After witnessing the horror of the September 11 attacks which sparked off the Afghanistan War firsthand, it is no wonder that Harvey would at some point in her career feel compelled to compose more songs pertaining to war, this time using the subject of war to create a concept album.  Harvey began writing the lyrics for the album before setting the words to music.  She has cited the poetry of Harold Pinter and T.S. Eliot as influences, as well as the artwork of Salvador Dali and Francisco de Goya and the music of The Doors, The Pogues and The Velvet Underground.  She also researched the history of conflict, including the Gallipoli Campaign, and read modern-day testimonies from civilians and soldiers in Iraq and Afghanistan.

Of the musical content on Let England Shake, Harvey makes full use of the autoharp which she began to play in concert some years prior to working on the album.  She told local newspaper Bridport News in 2001:  “I was really enjoying this different, enormous, wide breath of sound that the autoharp gives.  It’s quite a delicate sound, but it’s also like having an entire orchestra at your fingertips.  I began by writing quite a lot on the autoharp, and then slowly as time went by, (because this album was written over two and a half years) … my writing started moving into experimenting with different guitars, and using different sound applications, ones that I had never really experimented with”.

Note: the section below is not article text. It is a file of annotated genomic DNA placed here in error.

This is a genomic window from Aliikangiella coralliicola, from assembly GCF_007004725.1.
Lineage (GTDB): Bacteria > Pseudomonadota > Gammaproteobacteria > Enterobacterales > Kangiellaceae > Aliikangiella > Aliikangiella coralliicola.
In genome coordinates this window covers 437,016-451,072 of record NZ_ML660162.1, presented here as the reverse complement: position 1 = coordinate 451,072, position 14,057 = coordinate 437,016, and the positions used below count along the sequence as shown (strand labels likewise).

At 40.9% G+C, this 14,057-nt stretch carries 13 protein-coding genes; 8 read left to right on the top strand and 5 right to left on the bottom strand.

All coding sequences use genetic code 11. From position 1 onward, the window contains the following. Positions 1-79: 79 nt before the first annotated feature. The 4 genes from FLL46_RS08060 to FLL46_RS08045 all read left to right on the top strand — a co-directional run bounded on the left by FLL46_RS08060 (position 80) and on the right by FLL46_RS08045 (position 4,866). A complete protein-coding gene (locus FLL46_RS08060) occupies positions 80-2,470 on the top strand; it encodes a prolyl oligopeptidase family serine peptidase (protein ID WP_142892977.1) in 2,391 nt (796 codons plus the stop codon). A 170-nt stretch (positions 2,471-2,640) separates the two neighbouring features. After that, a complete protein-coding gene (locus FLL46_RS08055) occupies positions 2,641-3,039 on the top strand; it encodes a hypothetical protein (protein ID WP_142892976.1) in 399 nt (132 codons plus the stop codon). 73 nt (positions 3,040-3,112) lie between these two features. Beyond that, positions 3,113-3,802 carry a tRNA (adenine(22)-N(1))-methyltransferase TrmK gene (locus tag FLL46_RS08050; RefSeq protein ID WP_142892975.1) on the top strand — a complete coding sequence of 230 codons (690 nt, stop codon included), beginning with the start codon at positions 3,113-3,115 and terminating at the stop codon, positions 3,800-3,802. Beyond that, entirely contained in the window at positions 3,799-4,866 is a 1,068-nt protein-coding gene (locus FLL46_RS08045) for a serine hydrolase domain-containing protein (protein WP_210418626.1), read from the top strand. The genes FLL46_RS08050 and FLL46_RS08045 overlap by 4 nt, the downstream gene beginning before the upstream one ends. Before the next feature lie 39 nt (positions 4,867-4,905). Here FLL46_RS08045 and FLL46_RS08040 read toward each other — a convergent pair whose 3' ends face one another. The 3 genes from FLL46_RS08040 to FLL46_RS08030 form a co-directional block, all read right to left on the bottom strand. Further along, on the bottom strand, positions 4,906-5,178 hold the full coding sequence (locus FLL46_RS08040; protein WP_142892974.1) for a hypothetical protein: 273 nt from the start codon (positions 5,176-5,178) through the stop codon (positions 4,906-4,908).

In order to tell the tales of war which make up Let England Shake, Harvey adopted a very different vocal style to that used on previous works.  Harvey commented in her 2011 interview with Bridport News that “I couldn’t sing [the songs] in a rich mature voice without it sounding completely wrong.  So I had to slowly find the voice, and this voice started to develop, almost taking on the role of a narrator”.

Let England Shake is a wonderfully executed suite of war-inspired songs.  The title of the album and its opening track can be interpreted in two ways with respect to the two different periods of time which inspired the songs.  Firstly the opening line of the title track, “The West’s asleep, let England shake” refers to the past, before World War One, when England appeared to be a perfect epoch for peace and prosperity.  The Western world was asleep, overconfident in its own power, economy and technological development.  The brutality of both World Wars proved the opposite and England was one of the countries which suffered the cruel and tragic consequences.  Secondly, the same line also refers to the present, where we find Harvey pondering as to whether England is now, once again, overconfident and whether the Western world is, once again, on the brink of collapse.  Therefore, based on historical evidence, England will, indeed shake again.  Interestingly, shortly after the release of Let England Shake, a series of riots occurred across England, breaking the deceptive state of calm.